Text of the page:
Communication of acceptance and Post Box rule in Contract law

Communication of acceptance and Post Box rule in Contract law

With the growing advancements in the world and integration of the economies, the quantum of transactions has upsurged lately. The significance that contracts hold in today’s world can’t be questioned. The research paper will mainly deal with most significant step in the contract formation –‘ Communication of acceptance’.

It will deal with essentials of a valid acceptance and the exception of Post box rule in India. It will delve into its origin, developments and present applicable rules in relation with the “Indian Contract Act, 1872”.

The paper begins with definition of acceptance, essentials of valid acceptance, origin of the rule and its misuse by the offeror. The rules of postal rule in England are also discussed to facilitate comparison so as to better understand India’s regulations on the mailbox rule.
The rules relating to instantaneous communication along with principle of the revocation are also reasoned with comparison. Major English case law judgements as well as Indian case laws are also included to support the arguments presented in the paper.


A contract is a mutual agreement between the parties that governs and recognizes their rights. It has been defined as: “an agreement enforceable by law[1]”. As every clap requires striking of both hands, both offer and acceptance are necessary to form a valid contract. For a valid offer, the proposer must intend to communicate that offer or which has effect of communicating the offer. The offer can be express or implied and must be certain with definite terms and conditions. It must be made with intention to create legal relations.

Acceptance has been defined as “When the person to whom the proposal is made signifies his assent thereto, the proposal is said to be accepted. A proposal, when accepted becomes a promise.[2].” In this definition, “person” as defined under General Clauses Act, 1963 and the Indian Penal Code is considered. The offeree is not bound to accept the offer. He may reject it or lapse due to by non-acceptance. In General Saw & Blades Co. v. Bharat Coking Coal Ltd[3], the company rejected the highest bid of tender and decided to re-auction the goods. The court held that it was lawful as the person giving the bid was making the offer and company had full authority to not accept it. “Acceptance is to an offer what a lighted match is to a train of gunpowder[4].” Just like a lighted match comes in contact with gunpowder and cause irreversible explosion, similarly after acceptance a contract is created, bounding both parties to honor it.

The communication of a proposal is complete when it comes to knowledge of the person to whom it is made[5].” The meeting of both minds i.e. consensus-ad-idem is necessary to make a valid contract. Thus an offer cannot be accepted when the acceptor is ignorant about it[6].

Essentials Of Valid Acceptance

For a valid contract, the acceptance must be communicated and should be made to the offeror or his authorized agent. In Felthouse v. Bindley[7] Felthouse wrote a letter to his nephew to buy his horse stating that if he did not hear about his acceptance, he will consider the offer to be approved. The nephew did not reply but told his auctioneer about the same. The auctioneer sold the horse by mistake and the uncle sued him for conversion. The court decided that no contract is formed as acceptance was not communicated at all.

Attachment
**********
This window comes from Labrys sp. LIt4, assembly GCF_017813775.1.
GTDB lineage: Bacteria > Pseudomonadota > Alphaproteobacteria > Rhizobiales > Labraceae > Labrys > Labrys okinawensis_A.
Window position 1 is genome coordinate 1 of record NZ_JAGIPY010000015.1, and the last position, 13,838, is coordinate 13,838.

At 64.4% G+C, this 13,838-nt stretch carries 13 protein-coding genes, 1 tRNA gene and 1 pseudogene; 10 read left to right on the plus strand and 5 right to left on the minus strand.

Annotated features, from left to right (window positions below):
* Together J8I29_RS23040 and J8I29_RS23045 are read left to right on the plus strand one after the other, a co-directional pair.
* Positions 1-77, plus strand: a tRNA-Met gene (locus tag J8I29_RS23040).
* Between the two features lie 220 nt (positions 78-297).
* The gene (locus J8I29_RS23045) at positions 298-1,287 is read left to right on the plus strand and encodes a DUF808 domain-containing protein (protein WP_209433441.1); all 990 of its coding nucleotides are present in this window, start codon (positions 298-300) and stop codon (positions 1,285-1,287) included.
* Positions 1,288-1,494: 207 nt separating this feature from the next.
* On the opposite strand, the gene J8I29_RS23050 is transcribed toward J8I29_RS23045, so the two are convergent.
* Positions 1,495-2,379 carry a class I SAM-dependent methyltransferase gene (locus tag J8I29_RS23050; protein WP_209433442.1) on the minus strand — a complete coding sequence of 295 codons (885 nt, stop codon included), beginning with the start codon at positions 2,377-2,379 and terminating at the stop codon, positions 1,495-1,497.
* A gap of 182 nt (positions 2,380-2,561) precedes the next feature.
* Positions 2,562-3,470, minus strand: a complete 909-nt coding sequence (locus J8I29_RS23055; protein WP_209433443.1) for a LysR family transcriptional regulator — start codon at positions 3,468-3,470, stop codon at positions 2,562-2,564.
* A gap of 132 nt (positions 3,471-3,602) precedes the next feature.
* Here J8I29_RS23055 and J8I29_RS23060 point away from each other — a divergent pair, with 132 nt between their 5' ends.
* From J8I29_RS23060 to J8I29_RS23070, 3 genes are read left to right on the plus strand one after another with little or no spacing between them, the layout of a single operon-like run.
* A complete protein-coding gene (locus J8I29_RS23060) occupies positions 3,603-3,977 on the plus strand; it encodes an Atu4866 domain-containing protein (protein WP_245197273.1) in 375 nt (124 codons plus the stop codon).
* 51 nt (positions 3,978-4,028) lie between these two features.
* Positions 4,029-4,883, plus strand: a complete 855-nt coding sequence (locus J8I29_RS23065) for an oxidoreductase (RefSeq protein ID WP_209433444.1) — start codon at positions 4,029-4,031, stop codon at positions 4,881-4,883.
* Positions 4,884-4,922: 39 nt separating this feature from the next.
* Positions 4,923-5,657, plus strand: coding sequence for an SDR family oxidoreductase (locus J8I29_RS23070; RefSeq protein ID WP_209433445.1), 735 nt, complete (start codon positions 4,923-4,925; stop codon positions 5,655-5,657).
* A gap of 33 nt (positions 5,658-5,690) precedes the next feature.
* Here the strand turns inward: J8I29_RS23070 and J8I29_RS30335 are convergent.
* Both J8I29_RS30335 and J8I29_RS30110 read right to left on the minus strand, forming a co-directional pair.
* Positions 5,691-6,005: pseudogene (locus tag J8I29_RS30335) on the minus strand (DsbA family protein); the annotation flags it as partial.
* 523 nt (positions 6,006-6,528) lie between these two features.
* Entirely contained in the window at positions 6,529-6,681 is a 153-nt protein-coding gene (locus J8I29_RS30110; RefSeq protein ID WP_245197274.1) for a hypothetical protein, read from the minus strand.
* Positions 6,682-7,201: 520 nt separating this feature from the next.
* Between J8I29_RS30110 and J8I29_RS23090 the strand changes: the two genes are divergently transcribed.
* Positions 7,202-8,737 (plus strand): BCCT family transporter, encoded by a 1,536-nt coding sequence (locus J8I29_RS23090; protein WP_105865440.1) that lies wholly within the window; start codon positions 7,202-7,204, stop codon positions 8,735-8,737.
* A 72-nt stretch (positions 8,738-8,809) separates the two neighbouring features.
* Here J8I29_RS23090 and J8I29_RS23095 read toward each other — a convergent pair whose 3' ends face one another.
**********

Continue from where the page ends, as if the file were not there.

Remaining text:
Communication of acceptance must be made by the offeree or his duly authorized person. In Powell v. Lee[8] Powell was selected by Board of Managers for post of headmaster. One of the members of board unauthorizedly communicated this to him and later he wasn’t selected. The court adjudicated that there was no formal communication by any authorized person on behalf of Board which doesn’t give rise to any contract. When any acceptance is made to the wrong person or posted at wrong address, the offeror is held not liable[9].

The communication is not required when the acceptance is made through conduct. The conduct would amount to acceptance only when it is clear that offeree did the act with the intention of accepting the offer[10]. The acceptance should follow the mirror-image rule as it should be absolute and unqualified in relation to the offer[11]. Any change in conditions of offer lead to the counter offer[12], rendering the original offer rejected. But an enquiry as to terms of the offer does not necessarily mean a counter offer.[13]

The acceptance must be expressed in some usual or reasonable manner, unless the proposal prescribed the manner in which it to be accepted[14].” If offeree sent his acceptance through a mode other than other prescribed mode and if offeror remains silent, the contract is accepted. The manner used to convey acceptance generally depends upon customs of trade. Acceptance through telegram, fax, post, telephone or mail can be regarded as usual or reasonable manner.

Agreement in Sub Silentio

An agreement can be accepted through words or gestures i.e. orally, by signing the agreement, shaking hands and by impliedly through conduct[15]. Generally an offer is not accepted through silence as there is no consensus but in certain circumstances offeree’s silence coupled with his conduct can take the form of positive act, may be construed as acceptance[16]. This is known as agreement sub silentio.
When the proposer while making proposal clearly indicates that there is no requirement of intimating the acceptance and only performance of conditions of proposal would be enough, it would result into a valid contract[17].